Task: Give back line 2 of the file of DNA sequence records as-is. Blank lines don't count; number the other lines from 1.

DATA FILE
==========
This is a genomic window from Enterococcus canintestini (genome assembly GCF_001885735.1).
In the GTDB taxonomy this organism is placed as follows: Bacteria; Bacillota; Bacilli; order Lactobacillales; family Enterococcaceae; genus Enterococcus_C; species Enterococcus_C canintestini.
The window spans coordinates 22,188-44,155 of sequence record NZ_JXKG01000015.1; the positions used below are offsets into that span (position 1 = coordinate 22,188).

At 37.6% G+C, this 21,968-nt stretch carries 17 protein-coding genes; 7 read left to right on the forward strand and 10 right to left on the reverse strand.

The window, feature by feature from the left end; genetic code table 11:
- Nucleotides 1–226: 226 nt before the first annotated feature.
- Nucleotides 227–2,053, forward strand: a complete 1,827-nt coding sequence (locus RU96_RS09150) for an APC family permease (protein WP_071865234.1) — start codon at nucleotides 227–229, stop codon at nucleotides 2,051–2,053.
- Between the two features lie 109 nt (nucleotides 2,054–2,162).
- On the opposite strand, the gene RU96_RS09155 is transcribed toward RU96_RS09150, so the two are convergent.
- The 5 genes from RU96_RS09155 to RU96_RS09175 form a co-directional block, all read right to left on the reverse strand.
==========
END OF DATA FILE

In the GTDB taxonomy this organism is placed as follows: Bacteria; Bacillota; Bacilli; order Lactobacillales; family Enterococcaceae; genus Enterococcus_C; species Enterococcus_C canintestini.